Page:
The technique used in this study is similar to that employed by Schubert et al. (1993) and Reynolds et al. (1996). To represent observed wind fields, twice-daily uninitialized analyses (averaged to daily means) from the European Centre for Medium-Range Weather Forecasts (ECMWF) for the eight winter seasons from 1985/86 through 1992/93 are used. To help mitigate the problem of uncertainty in these analyses, only data after November 1985 are used since the ECMWF analyses before this time were shown to have a poor representation of the tropical divergent wind field (Trenberth and Olson 1988). It should be noted however that a significant amount of uncertainty in the analyzed tropical divergent wind field after this time may still exist (Sardeshmukh and Liebmann 1993).

Microwave Sounding Unit (MSU)–derived daily averaged precipitation estimates (Spencer 1993) are used to represent observed precipitation values over the ocean. Spencer (1993) demonstrates that while there are significant discrepancies between MSU and global precipitation index monthly mean precipitation values, the pentad variability between the two indices is in good agreement.

The model data come from nine winters of a 10-yr integration of NOGAPS (Hogan and Rosmond 1991; Hogan and Brody 1993) run at T47 horizontal resolution (which corresponds to a 2.5° gridpoint resolution) beginning with initial conditions from 1 January 1979. This 10-yr simulation is part of the Atmospheric Model Intercomparison Project (AMIP) sponsored by the World Climate Research Programme and the U.S. Department of Energy. Prescribed time-varying sea surface temperatures (SSTs) were used based on the observed monthly mean fields linearly interpolated to the forecast time. For this study winter corresponds to the three-month period from December through February. The intraseasonal variability on longer timescales from this same model simulation is discussed in detail in Reynolds et al. (1996). They find that tropical variability, especially in the Pacific, is too weak in the model, and that while modes of variability that are not related to tropical forcing are well simulated, modes that appear to be tropically forced, especially the MJO, are poorly simulated.

Empirical orthogonal function analysis was used to identify the primary modes of 6–30-day variability in the 200-mb winds. EOFs were computed for two regions in the Atlantic and Pacific based on the correlation matrix of the 200-mb zonal (U) wind fields filtered to retain only variations with periods between 6 and 30 days. Since the bandpass filter excludes variations longer than 30 days, the results shown here are almost identical to those where a mean annual cycle is removed before filtering. The 6–30-day period was chosen based on previous results showing meridional propagation of extratropical waves into the Tropics on these timescales (Tomas and Webster 1994; Kiladis and Weickmann 1992). The filter used is a recursive symmetric bandpassed filter described in Kaylor (1977). The Pacific region has longitudinal boundaries at 135°E and 90°W and latitudinal boundaries at 40°S and 70°N. The Atlantic region has longitudinal boundaries of 100°W and 35°E and latitudinal boundaries at 40°S and 70°N. The regions were chosen to include the areas around and upstream from the two regions of upper-tropospheric tropical westerlies where meridional propagation is expected.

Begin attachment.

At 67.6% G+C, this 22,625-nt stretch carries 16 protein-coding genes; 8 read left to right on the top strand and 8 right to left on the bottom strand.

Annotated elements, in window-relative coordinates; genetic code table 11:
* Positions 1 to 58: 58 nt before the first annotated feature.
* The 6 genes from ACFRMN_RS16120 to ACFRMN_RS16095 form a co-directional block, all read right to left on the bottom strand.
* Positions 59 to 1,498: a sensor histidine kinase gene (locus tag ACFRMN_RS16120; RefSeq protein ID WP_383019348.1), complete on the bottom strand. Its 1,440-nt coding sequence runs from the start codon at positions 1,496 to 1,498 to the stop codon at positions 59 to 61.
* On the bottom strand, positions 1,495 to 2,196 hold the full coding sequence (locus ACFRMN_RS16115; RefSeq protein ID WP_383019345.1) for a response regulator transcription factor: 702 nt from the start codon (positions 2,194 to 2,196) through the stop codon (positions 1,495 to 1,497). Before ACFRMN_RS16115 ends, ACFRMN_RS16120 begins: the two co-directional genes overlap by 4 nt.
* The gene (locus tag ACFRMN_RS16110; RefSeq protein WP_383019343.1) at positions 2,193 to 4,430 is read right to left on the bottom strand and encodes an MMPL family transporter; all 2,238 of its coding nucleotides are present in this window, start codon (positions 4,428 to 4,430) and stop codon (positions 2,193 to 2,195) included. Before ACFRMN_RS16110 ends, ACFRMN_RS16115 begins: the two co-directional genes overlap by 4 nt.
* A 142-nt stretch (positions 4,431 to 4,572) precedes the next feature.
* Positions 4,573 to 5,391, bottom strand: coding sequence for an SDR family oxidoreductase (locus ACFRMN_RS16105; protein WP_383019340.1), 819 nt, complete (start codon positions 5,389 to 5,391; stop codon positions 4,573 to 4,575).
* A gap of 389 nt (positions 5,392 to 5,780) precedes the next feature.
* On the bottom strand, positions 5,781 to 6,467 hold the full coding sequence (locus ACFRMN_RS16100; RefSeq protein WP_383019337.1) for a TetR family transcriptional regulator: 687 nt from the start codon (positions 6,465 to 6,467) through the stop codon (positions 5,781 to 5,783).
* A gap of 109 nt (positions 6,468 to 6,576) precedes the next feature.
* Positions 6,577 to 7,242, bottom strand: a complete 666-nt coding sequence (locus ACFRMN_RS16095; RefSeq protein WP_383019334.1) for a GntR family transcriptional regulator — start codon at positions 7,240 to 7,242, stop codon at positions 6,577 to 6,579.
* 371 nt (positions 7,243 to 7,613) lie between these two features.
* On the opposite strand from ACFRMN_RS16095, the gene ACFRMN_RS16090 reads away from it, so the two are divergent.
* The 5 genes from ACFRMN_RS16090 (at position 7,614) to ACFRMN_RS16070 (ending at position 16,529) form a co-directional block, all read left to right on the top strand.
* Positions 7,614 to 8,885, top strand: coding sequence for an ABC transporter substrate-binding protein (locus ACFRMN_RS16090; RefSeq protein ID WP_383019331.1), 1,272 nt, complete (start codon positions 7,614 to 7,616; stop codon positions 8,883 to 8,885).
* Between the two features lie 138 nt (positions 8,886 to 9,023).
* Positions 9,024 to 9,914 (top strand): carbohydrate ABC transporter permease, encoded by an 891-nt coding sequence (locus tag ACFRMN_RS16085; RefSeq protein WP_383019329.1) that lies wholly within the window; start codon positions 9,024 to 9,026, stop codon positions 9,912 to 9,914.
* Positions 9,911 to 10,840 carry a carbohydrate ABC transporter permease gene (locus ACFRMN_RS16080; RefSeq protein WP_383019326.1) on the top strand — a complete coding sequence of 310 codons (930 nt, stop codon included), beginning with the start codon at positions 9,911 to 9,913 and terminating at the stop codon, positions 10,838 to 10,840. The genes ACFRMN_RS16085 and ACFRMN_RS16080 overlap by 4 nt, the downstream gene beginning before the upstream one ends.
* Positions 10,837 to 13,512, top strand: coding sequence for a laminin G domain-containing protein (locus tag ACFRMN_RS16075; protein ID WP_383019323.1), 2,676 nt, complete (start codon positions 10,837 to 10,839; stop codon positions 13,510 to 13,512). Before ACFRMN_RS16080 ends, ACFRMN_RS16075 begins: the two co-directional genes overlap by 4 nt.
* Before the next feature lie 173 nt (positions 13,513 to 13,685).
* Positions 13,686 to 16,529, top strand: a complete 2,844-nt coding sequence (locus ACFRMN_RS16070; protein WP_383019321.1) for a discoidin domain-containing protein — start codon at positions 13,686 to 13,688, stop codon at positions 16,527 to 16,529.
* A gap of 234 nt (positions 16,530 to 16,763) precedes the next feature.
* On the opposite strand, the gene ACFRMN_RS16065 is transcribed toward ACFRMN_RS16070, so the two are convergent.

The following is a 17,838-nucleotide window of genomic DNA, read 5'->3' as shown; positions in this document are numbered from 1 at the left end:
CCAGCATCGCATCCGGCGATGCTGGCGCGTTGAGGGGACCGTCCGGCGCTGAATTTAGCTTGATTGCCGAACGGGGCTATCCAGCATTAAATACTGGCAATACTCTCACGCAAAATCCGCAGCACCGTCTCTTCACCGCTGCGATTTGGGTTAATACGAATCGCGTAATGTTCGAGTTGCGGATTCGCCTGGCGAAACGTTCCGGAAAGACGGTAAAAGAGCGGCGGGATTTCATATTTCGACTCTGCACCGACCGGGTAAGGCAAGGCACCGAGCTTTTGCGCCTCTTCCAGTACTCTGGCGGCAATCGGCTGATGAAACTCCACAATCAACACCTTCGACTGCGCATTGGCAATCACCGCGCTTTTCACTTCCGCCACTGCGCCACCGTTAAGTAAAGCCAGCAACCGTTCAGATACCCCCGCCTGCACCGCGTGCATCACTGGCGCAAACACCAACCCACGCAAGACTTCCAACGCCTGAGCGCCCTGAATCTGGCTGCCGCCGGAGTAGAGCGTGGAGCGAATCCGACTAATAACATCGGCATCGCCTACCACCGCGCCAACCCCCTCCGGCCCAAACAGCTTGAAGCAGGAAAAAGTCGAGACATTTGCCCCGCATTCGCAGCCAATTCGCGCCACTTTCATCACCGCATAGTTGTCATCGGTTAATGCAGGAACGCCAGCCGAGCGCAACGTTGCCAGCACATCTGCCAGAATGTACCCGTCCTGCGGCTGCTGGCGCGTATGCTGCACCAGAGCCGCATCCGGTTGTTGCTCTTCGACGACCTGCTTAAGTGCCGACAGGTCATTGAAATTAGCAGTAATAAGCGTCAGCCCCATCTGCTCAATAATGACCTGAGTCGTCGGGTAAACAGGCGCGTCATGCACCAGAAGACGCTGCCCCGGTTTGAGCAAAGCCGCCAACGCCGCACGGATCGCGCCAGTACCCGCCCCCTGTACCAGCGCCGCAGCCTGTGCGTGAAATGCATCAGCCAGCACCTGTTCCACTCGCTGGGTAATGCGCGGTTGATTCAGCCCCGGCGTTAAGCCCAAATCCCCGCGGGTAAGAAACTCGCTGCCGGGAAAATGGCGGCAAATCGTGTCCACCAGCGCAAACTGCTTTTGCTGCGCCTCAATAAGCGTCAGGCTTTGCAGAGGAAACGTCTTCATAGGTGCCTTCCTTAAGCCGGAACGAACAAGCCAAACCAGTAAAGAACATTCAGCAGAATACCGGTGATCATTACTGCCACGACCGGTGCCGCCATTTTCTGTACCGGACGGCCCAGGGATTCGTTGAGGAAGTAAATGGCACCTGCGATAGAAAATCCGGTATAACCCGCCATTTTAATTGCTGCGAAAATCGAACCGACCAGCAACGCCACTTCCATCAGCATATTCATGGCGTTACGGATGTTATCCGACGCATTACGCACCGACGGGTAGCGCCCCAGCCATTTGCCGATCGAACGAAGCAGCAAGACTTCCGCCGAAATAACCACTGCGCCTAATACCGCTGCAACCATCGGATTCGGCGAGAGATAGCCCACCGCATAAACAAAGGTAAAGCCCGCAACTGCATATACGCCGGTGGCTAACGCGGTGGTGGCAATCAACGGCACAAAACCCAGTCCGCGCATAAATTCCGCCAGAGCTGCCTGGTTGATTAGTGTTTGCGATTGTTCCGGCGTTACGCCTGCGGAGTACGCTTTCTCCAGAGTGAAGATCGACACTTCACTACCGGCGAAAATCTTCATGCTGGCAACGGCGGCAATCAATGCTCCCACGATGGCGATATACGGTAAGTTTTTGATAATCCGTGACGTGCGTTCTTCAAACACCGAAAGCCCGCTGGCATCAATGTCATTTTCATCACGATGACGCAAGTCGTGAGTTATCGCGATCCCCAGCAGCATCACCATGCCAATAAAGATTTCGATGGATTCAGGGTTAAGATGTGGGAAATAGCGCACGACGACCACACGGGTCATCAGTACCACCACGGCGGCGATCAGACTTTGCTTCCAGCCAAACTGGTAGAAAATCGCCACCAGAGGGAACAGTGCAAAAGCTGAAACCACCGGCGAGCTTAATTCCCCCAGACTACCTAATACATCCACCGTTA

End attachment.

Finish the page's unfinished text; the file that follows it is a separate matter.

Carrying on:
The 2.5° model gridpoint data were interpolated to an equal area grid with horizontal resolution ranging from 2.5° at the equator to 5° at 60°N. The EOFs were orthogonally rotated using the varimax method in order to decrease the sensitivity of the EOFs to sampling errors (Richman 1986; Barnston and Livezey 1987). The number of modes retained (between 7 and 10) was determined by examination of the eigenvalues (O’Lenic and Livezey 1988). None of the remaining modes excluded from the rotation represented independent eigenvectors based on the criterion of North et al. (1982). Associated with each EOF is a principle component describing the time-varying amplitudes that correspond to the spatial patterns represented by the EOFs.